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  • Written by Alan Collins, Professor of Geology, University of Adelaide
Rocks contain a layer-by-layer record of the history of our planet. Fred Moore/flickr, CC BY-NC

Curious Kids is a series for children. If you have a question you’d like an expert to answer, send it to curiouskids@theconversation.edu.au You might also like the podcast Imagine This, a co-production between ABC KIDS listen and The Conversation, based on Curious Kids.


Where do rocks come from? - Claire, age 5, Perth, WA.

Wow, Claire, what a great question. Sitting in a university, I rarely get asked such brilliant questions. So, thank you.

As strange as it sounds, rocks are made from stardust; dust blasted out and made from exploding stars.

In fact, our corner of space has many rocks floating around in it. From really fine dust, to pebbles, boulders and house-sized rocks that can burn up in the night sky to make meteors or “shooting stars”.

The Moon and our local planets – Mars, Venus and Mercury – are just the largest rocks floating around our part of space. These are all made from space dust stuck together over billions of years.


Read more: Curious Kids: how was the Earth made?


An artist’s impression of early Earth, which was then a molten ball of lava flying through space. NASA/JPL-Caltech, CC BY

The ‘light’ rocks are on the Earth’s surface

Planet Earth is a rock too, but so much has happened since it was formed from dust and small rocks that smashed and stuck together 4.543 billion years ago.

As the space dust hit each other to make the earth, it got super hot and melted. The Earth was, at that time, a spinning ball of red-hot lava flying through space.

In this melted lava planet, heavy bits of the earth sank and the light frothy bits gathered on the surface.

Have you ever looked closely at a glass of milky coffee at a cafe? The dark heavy coffee is at the bottom, whereas the light, frothy milk sits on the top. Well, our planet was a bit like that coffee billions of years ago.

We don’t see the really heavy rocks these days because they sank deep in the planet very early on. The rocks we see on the surface are like the frothy milk! They were light and rose to the top. Then, as time moved on, the planet cooled and froze to become the solid earth we have now.

I know most rocks are heavy. But in fact some rocks – even really big ones like Uluru – are actually much lighter than the rocks found in the deep Earth.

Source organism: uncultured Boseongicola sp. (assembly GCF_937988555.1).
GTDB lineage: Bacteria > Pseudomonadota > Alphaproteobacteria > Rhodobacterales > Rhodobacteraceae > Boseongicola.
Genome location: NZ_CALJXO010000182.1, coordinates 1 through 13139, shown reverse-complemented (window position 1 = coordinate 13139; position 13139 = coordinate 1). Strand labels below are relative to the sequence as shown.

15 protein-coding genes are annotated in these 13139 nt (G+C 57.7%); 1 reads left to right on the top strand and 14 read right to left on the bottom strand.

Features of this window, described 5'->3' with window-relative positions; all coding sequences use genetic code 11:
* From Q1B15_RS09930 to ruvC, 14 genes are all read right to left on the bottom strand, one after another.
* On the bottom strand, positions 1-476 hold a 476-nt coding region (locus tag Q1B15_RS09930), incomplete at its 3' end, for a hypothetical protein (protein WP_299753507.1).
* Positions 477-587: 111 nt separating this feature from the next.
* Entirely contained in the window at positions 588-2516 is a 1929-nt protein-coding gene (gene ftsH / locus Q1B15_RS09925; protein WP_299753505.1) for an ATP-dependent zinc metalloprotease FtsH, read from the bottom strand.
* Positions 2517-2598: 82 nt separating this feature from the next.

Lava and plates

Those rocks on the Earth’s surface actually move around. Large chunks the size of continents (called “plates”) jostle each other and this can cause earthquakes. Some of them get forced under other plates and heat up and eventually melt. This forms more lava. The lava erupts from volcanoes, then cools and forms new rocks.

Here are some pictures of lava in the melted state and then after it has cooled down:

Volcanic lava in Etra Ale Volcano in Ethiopia in 2016. Lava emerges from volcanoes and then cools on the Earth’s surface to form rocks. Petr Meissner/flickr, CC BY

Read more: Curious Kids: how do mountains form?


Mountains and gems are also rocks

Mountains form where two plates smash into each other. The rocks that get caught between two of the Earth’s plates get squashed under huge pressures and heat up. These can form really beautiful rocks. Sometimes gems form in these rocks and people try to find them to make jewellery.

Rain and ice break up the rocks in mountains. These form sand and mud that get washed out to form beaches, rivers and swamps. This sand and mud can get buried, squashed and heated, which eventually turns them into rocks.

Rocks contain a record of the history of our planet; what is has been through and what is capable of. We are only just learning how to read it.

So, next time you see a rock, just think what an incredible story it contains.

Spectacular layered sedimentary rocks from Tigray, Ethiopia, where each layer represents an ancient sea bed. Rocks of these types contain the history of the surface of the planet. Author provided

Hello, curious kids! Have you got a question you’d like an expert to answer? Ask an adult to send your question to curiouskids@theconversation.edu.au

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Please tell us your name, age and which city you live in. We won’t be able to answer every question but we will do our best.

Alan Collins receives funding from a number of industry and government sources including the Australian Research Council

Authors: Alan Collins, Professor of Geology, University of Adelaide

Read more http://theconversation.com/curious-kids-where-do-rocks-come-from-116429

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